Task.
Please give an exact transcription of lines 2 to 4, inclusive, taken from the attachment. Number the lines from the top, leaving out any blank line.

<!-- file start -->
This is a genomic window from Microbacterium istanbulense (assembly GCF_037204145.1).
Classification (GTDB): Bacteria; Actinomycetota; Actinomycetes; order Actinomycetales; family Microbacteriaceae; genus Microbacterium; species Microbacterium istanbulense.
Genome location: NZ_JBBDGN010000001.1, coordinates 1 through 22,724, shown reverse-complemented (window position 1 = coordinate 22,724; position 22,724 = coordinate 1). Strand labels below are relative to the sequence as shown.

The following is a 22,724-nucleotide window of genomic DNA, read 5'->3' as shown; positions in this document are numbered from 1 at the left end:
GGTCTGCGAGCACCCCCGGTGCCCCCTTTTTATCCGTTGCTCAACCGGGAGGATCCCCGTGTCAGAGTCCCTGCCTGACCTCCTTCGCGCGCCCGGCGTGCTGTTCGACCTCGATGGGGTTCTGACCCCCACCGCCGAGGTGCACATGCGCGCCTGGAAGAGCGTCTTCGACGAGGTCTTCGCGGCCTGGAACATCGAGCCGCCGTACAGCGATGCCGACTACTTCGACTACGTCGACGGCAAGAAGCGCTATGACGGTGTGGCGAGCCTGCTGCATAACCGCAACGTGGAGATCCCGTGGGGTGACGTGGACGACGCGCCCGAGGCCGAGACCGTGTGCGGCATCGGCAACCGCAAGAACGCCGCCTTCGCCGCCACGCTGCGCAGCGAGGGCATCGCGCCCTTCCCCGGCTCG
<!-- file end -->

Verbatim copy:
Classification (GTDB): Bacteria; Actinomycetota; Actinomycetes; order Actinomycetales; family Microbacteriaceae; genus Microbacterium; species Microbacterium istanbulense.
Genome location: NZ_JBBDGN010000001.1, coordinates 1 through 22,724, shown reverse-complemented (window position 1 = coordinate 22,724; position 22,724 = coordinate 1). Strand labels below are relative to the sequence as shown.

The following is a 22,724-nucleotide window of genomic DNA, read 5'->3' as shown; positions in this document are numbered from 1 at the left end: